Leaders inspire us with their deeds. Nelson Mandela’s twenty-seven years in imprison, forsaken by the world, attest to the human will to endure, the human capacity for courage, and to wisdom that triumphs over all enemies. Many of us would despair, but Mandela did not, declaring:
I am fundamentally an optimist. Whether that comes from nature or nurture, I cannot say. Part of being optimistic is keeping one's head pointed toward the sun, one's feet moving forward. There were many dark moments when my faith in humanity was sorely tested, but I would not and could not give myself up to despair. That way lays defeat and death. (from Long Walk to Freedom, 1994)
With these words, Mandela proves his conviction, his contemplative nature, and his felicity with language. The short passage uses alliteration and figurative language effectively, the same tools of Martin Luther King, Jr., remembered with a national holiday earlier this week. Of his own imprisonment in the Birmingham jail, much shorter in duration but only one of many nights spent imprisoned, King said:
We have waited for more than 340 years for our constitutional and God given rights. …we still creep at horse and buggy pace toward gaining a cup of coffee at a lunch counter. Perhaps it is easy for those who have never felt the stinging darts of segregation to say, ‘Wait.’ But when you have seen vicious mobs lynch your mothers and fathers at will and drown your sisters and brothers at whim; when you have seen hate filled policemen curse, kick and even kill your black brothers and sisters; when you see the vast majority of your twenty million Negro brothers smothering in an airtight cage of poverty in the midst of an affluent society; when you suddenly find your tongue twisted and your speech stammering as you seek to explain to your six year old daughter why she can't go to the public amusement park that has just been advertised on television, and see tears welling up in her eyes when she is told that Funtown is closed to colored children, and see ominous clouds of inferiority beginning to form in her little mental sky, and see her beginning to distort her personality by developing an unconscious bitterness toward white people; when you have to concoct an answer for a five year old son who is asking: ‘Daddy, why do white people treat colored people so mean?’; when you take a cross county drive and find it necessary to sleep night after night in the uncomfortable corners of your automobile because no motel will accept you; when you are humiliated day in and day out by nagging signs reading ‘white’ and ‘colored’; when your first name becomes ‘nigger,’ your middle name becomes ‘boy’ (however old you are) and your last name becomes ‘John,’ and your wife and mother are never given the respected title ‘Mrs.’; when you are harried by day and haunted by night by the fact that you are a Negro, living constantly at tiptoe stance, never quite knowing what to expect next, and are plagued with inner fears and outer resentments; when you are forever fighting a degenerating sense of ‘nobodiness’--then you will understand why we find it difficult to wait. There comes a time when the cup of endurance runs over, and men are no longer willing to be plunged into the abyss of despair.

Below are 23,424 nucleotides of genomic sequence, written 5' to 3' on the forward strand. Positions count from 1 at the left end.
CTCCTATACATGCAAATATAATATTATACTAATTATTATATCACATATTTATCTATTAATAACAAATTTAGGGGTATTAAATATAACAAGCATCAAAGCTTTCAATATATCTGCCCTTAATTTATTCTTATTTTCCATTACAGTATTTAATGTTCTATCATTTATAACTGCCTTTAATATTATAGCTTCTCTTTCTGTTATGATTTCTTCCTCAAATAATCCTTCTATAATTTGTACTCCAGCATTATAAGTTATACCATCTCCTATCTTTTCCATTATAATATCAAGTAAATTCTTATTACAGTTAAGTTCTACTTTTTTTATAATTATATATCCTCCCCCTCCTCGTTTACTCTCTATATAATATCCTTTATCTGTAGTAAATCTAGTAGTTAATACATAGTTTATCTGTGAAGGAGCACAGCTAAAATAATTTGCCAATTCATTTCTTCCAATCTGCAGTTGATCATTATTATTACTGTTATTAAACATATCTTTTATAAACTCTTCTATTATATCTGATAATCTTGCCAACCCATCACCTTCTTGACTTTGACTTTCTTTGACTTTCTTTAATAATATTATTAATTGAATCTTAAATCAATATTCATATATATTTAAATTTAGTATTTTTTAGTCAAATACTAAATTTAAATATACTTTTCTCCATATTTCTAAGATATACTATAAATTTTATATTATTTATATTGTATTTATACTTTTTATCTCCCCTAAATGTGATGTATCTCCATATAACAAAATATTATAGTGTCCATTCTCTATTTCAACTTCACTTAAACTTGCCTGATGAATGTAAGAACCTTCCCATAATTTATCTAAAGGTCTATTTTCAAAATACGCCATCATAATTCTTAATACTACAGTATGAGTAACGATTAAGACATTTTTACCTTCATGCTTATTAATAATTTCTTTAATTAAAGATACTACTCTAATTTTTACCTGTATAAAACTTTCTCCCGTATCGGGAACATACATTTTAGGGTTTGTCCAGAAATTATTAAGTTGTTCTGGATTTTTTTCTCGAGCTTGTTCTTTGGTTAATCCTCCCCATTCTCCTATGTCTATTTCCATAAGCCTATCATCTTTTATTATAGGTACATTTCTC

King also employs the same technique that Tim O’Brien uses in the opening chapters of The Things They Carried, an accumulation of specific, concrete details that make his case vividly and effectively. After such a list, how could anyone argue that waiting longer would be a wise course for King and other convicted protestors?
Leymah Gbowee adds her own courage and rhetorical prowess to this list of heroes who use language as one arrow in their quiver:
Liberia had been taken to our physical, psychological and spiritual limits. But over the last few months, we had discovered a new source of power and strength: each other. We’d been pushed to the wall and had only two options: give up or join up to fight back. Giving up wasn’t an option. Peace was the only way we could survive. We would fight to bring it.
Mrs. Gbowee’s particular contribution to this list of effective language devices is juxtaposition. She lets sharp contrasts underscore the necessity for courage, contrasts between giving up and joining up, between fighting and peace-making, between spiritual death and life.
Courage is not essential for effective language use, but language inspires courage in their hearts of others.
Read the words of Nelson Mandela, Martin Luther, King, Jr., and Leymah Gbowee. Be inspired, but be aware of the masterful uses of language as well.
Employ the techniques of Mandela, King, and Gbowee for your own inspirational messages.